The Terrano 2 is the fruit of a very successful Nissan/Ford joint programme, the Terrano - and indeed the Ford Maverick equivalent which differs but marginally from it - being built by Nissan to a joint design and it is one of the latest examples of the co-productions which are becoming such a feature of the world's car market.

As the market splinters into a rapidly increasing number of niches, many car makers - even the very largest - are finding the multi-billion pound development costs of new models prohibitive and are choosing to form loose alliances to create new models for selected market sectors.

The Terrano is an important bridge between 2 of these niche markets, both of which have grown very rapidly in the last few years, that for offroaders and for MPV's, and it very successfully combines all of the best elements of an offroader, an MPV and a saloon car and is as easy to drive and park as the average family saloon.

Where it differs from many jeep type vehicles is in it's looks for the body of the Terrano is both more curvy and good looking than the rather utilitarian norm, it offers from 5 to 7 seats with good head, leg and shoulder room throughout - even in the fold and roll third row of seats of the long wheelbase version which I drove - although access to the rear row of seats is difficult for any other than an agile child.

The load carrying area is a massive 67 cubic feet in seats down mode for the bigger car and the tie-downs are very sensible but, unusually, the rear door is hinged on the left rather than the right which makes loading a little more difficult as one has to walk around the door rather than loading directly into it... odd.

The cabin is much more "carlike" than many other offroaders and better equipped and it is more appropriate to consider it as a large estate with that important offroad capability which, even if never used, offers all of the poor weather safety margin of 4 wheel drive, very appropriate for the snowy and bitterly cold weekend that I drove it.

One sits up high with huge areas of glass giving a grand view of the road and a great feeling of safety in this tremendously solid vehicle, it promotes a feeling of being able to take the worst of conditions completely unfazed.

The cabin is also very car like in it's neat instrument layout, the seats are very comfortable - the driver's being height adjustable with good lumbar support - and the adjustable steering column which allows a less uncomfortably upright driving position than many jeeps.

The standard equipment package, at least at the upper trim level, is also the equal of most up-market cars featuring well weighted power steering - which makes the Terrano very easy to park - power windows, mirrors and sunroof, central locking and a good 4 speaker stereo.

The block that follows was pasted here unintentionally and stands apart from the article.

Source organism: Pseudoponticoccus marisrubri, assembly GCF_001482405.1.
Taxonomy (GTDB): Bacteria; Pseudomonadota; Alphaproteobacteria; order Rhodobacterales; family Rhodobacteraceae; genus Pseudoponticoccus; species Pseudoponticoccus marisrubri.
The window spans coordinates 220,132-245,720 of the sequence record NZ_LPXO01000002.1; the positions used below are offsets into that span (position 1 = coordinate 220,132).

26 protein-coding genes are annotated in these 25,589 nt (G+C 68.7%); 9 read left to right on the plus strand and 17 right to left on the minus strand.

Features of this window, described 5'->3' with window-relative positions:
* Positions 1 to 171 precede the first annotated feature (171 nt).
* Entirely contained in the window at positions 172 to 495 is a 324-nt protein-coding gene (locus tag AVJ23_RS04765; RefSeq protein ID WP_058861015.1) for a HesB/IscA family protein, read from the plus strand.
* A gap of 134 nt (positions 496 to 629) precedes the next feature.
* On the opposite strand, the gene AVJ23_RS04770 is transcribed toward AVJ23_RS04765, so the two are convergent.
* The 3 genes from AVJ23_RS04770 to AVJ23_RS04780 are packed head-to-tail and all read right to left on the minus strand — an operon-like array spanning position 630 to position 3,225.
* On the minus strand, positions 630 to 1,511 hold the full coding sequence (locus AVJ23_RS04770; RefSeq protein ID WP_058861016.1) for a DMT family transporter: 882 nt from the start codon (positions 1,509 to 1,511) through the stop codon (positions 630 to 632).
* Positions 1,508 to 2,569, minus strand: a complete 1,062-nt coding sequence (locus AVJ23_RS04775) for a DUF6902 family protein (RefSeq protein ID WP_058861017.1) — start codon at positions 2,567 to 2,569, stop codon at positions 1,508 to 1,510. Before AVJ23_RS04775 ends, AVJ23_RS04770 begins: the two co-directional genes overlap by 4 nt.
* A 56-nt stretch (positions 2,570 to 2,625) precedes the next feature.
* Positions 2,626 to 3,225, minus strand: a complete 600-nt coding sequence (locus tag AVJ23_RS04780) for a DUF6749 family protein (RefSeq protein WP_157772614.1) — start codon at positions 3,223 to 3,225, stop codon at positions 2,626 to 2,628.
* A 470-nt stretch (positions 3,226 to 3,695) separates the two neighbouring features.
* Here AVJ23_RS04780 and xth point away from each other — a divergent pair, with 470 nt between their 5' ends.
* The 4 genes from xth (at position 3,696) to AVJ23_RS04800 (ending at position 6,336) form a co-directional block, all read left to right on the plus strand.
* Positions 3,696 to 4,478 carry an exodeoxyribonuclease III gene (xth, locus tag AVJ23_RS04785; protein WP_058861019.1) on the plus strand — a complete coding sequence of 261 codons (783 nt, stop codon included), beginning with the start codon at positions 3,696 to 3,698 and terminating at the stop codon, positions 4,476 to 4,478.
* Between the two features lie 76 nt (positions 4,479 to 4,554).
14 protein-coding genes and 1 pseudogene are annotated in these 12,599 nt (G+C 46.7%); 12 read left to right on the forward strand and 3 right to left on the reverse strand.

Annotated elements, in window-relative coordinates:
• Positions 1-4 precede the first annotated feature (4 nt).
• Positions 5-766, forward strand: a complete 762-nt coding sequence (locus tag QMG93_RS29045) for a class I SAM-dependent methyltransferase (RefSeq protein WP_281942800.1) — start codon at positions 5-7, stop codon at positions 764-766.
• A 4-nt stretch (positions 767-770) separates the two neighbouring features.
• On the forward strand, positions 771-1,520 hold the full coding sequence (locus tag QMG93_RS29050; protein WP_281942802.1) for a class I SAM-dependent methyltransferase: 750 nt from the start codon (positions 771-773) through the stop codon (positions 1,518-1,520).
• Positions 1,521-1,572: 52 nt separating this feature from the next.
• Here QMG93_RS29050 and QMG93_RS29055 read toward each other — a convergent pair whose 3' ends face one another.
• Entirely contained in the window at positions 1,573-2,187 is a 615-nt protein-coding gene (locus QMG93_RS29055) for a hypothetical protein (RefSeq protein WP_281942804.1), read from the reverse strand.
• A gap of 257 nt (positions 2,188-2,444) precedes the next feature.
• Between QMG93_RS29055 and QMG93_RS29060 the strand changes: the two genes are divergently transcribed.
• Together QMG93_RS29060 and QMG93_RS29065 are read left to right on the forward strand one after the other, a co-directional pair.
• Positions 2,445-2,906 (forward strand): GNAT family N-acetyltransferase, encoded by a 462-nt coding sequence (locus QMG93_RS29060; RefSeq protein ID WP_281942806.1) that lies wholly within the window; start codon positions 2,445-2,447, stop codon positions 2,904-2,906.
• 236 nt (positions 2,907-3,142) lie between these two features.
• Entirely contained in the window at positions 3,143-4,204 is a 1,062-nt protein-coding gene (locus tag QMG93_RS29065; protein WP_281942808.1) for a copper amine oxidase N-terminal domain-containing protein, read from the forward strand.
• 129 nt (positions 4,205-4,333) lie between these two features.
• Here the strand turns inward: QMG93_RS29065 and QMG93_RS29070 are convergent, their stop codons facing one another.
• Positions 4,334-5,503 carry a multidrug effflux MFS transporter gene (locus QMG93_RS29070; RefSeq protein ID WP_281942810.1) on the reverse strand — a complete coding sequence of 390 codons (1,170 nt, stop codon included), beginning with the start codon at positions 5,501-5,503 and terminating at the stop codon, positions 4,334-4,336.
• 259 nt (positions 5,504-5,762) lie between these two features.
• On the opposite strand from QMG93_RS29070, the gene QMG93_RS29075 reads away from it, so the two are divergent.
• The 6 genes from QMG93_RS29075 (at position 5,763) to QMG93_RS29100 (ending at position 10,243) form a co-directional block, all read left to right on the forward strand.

Terrific pulling power is the main feature of the 2.7 litre, 100 bhp, turbo diesel, one of the quietest offroader diesels around and with all of the handling and performance that most people are ever likely to need, indeed it feels better than the makers figures suggest, with both reasonable acceleration and easy, quiet, cruising at 70 mph on the motorway yet with the ability to haul the Terrano up a 1 in 3 slope, wade through half a metre of water or mud and tow a trailer up to 2800 kilo's.

Another area where the Terrano differs from some jeeps, which are a bit noisy with bone jarringly hard suspension, is it's quiet, comfortable, ride and great road stability with just a hint of firmness.

The range comprises 3 and 5 door short and long wheelbase versions, in 2 levels of trim - LX and SLX - with the choice of 2.4 litre petrol or 2.7 litre turbo diesel engines all with light 5 speed manual gearboxes with hi/lo ratios and switchable 2/4 wheel drive. Priced from £15175 up to £18775 for the top 2.7 litre TD SLX version that I drove, the range offers quite a number of permutations and some very reasonable prices given the range of capabilities.

For anyone involved in outdoor pursuits or just wanting the convenience of an estate car with more than the usual number of seats and the ability to safely traverse any ground, the Terrano may be the best introduction to 4x4 motoring on the market. It's a very likeable car, a very easy drive and a car with a huge and diverse range of capabilities.


  • PRICE £18775
  • TOP SPEED 90 mph
  • 0-60 19 seconds
  • FUEL CONSUMPTION 27 mpg [urban cycle]
  • 38 mpg [constant 56 mph ]




  • Easily driven
  • 4X4 road safety
  • Turbo diesel performance with economy
  •  Loading door position
  •  Difficult rear seat access


First Published 1994 - Article © Graham Benge 2007

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